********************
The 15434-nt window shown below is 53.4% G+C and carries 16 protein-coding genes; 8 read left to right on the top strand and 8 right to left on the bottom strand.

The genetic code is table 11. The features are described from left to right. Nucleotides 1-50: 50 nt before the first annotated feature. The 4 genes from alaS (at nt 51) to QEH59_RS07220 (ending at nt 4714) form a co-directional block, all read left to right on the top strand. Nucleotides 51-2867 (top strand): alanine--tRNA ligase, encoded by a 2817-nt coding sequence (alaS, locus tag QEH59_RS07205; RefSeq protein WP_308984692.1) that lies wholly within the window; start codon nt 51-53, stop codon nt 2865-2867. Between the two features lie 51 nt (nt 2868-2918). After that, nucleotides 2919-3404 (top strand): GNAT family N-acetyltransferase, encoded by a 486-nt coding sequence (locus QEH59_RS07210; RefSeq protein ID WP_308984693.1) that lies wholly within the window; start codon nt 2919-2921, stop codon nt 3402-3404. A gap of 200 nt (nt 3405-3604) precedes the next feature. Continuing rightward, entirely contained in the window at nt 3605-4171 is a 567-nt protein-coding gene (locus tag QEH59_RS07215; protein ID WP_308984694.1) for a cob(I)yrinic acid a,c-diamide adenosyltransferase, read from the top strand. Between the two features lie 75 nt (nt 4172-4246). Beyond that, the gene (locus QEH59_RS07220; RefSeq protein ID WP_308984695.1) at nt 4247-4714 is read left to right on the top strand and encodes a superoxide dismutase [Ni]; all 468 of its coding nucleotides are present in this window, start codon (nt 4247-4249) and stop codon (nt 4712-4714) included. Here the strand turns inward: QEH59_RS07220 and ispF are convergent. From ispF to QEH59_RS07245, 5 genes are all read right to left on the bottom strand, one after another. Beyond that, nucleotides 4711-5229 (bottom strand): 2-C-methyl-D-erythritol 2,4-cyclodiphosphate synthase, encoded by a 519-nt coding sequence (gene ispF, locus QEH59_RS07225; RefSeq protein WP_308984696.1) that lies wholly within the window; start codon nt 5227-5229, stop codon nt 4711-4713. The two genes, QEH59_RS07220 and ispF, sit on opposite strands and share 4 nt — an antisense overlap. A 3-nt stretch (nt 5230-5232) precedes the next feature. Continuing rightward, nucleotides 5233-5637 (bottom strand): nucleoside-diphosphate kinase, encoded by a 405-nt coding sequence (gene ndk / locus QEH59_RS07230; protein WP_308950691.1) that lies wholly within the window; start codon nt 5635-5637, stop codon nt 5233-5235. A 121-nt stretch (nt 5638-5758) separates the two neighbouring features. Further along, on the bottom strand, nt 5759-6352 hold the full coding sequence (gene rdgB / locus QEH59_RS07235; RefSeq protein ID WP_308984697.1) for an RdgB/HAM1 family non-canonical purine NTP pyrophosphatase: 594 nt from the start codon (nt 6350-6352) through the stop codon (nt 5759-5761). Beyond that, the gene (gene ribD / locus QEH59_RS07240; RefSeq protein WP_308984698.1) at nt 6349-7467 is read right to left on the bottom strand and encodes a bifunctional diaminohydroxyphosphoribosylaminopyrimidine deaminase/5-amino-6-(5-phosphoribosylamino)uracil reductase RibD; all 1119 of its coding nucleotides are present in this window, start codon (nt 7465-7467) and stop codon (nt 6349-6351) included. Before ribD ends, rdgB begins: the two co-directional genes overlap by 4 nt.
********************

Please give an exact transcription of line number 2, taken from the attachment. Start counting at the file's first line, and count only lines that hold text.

The genetic code is table 11. The features are described from left to right. Nucleotides 1-50: 50 nt before the first annotated feature. The 4 genes from alaS (at nt 51) to QEH59_RS07220 (ending at nt 4714) form a co-directional block, all read left to right on the top strand. Nucleotides 51-2867 (top strand): alanine--tRNA ligase, encoded by a 2817-nt coding sequence (alaS, locus tag QEH59_RS07205; RefSeq protein WP_308984692.1) that lies wholly within the window; start codon nt 51-53, stop codon nt 2865-2867. Between the two features lie 51 nt (nt 2868-2918). After that, nucleotides 2919-3404 (top strand): GNAT family N-acetyltransferase, encoded by a 486-nt coding sequence (locus QEH59_RS07210; RefSeq protein ID WP_308984693.1) that lies wholly within the window; start codon nt 2919-2921, stop codon nt 3402-3404. A gap of 200 nt (nt 3405-3604) precedes the next feature. Continuing rightward, entirely contained in the window at nt 3605-4171 is a 567-nt protein-coding gene (locus tag QEH59_RS07215; protein ID WP_308984694.1) for a cob(I)yrinic acid a,c-diamide adenosyltransferase, read from the top strand. Between the two features lie 75 nt (nt 4172-4246). Beyond that, the gene (locus QEH59_RS07220; RefSeq protein ID WP_308984695.1) at nt 4247-4714 is read left to right on the top strand and encodes a superoxide dismutase [Ni]; all 468 of its coding nucleotides are present in this window, start codon (nt 4247-4249) and stop codon (nt 4712-4714) included. Here the strand turns inward: QEH59_RS07220 and ispF are convergent. From ispF to QEH59_RS07245, 5 genes are all read right to left on the bottom strand, one after another. Beyond that, nucleotides 4711-5229 (bottom strand): 2-C-methyl-D-erythritol 2,4-cyclodiphosphate synthase, encoded by a 519-nt coding sequence (gene ispF, locus QEH59_RS07225; RefSeq protein WP_308984696.1) that lies wholly within the window; start codon nt 5227-5229, stop codon nt 4711-4713. The two genes, QEH59_RS07220 and ispF, sit on opposite strands and share 4 nt — an antisense overlap. A 3-nt stretch (nt 5230-5232) precedes the next feature. Continuing rightward, nucleotides 5233-5637 (bottom strand): nucleoside-diphosphate kinase, encoded by a 405-nt coding sequence (gene ndk / locus QEH59_RS07230; protein WP_308950691.1) that lies wholly within the window; start codon nt 5635-5637, stop codon nt 5233-5235. A 121-nt stretch (nt 5638-5758) separates the two neighbouring features. Further along, on the bottom strand, nt 5759-6352 hold the full coding sequence (gene rdgB / locus QEH59_RS07235; RefSeq protein ID WP_308984697.1) for an RdgB/HAM1 family non-canonical purine NTP pyrophosphatase: 594 nt from the start codon (nt 6350-6352) through the stop codon (nt 5759-5761). Beyond that, the gene (gene ribD / locus QEH59_RS07240; RefSeq protein WP_308984698.1) at nt 6349-7467 is read right to left on the bottom strand and encodes a bifunctional diaminohydroxyphosphoribosylaminopyrimidine deaminase/5-amino-6-(5-phosphoribosylamino)uracil reductase RibD; all 1119 of its coding nucleotides are present in this window, start codon (nt 7465-7467) and stop codon (nt 6349-6351) included. Before ribD ends, rdgB begins: the two co-directional genes overlap by 4 nt.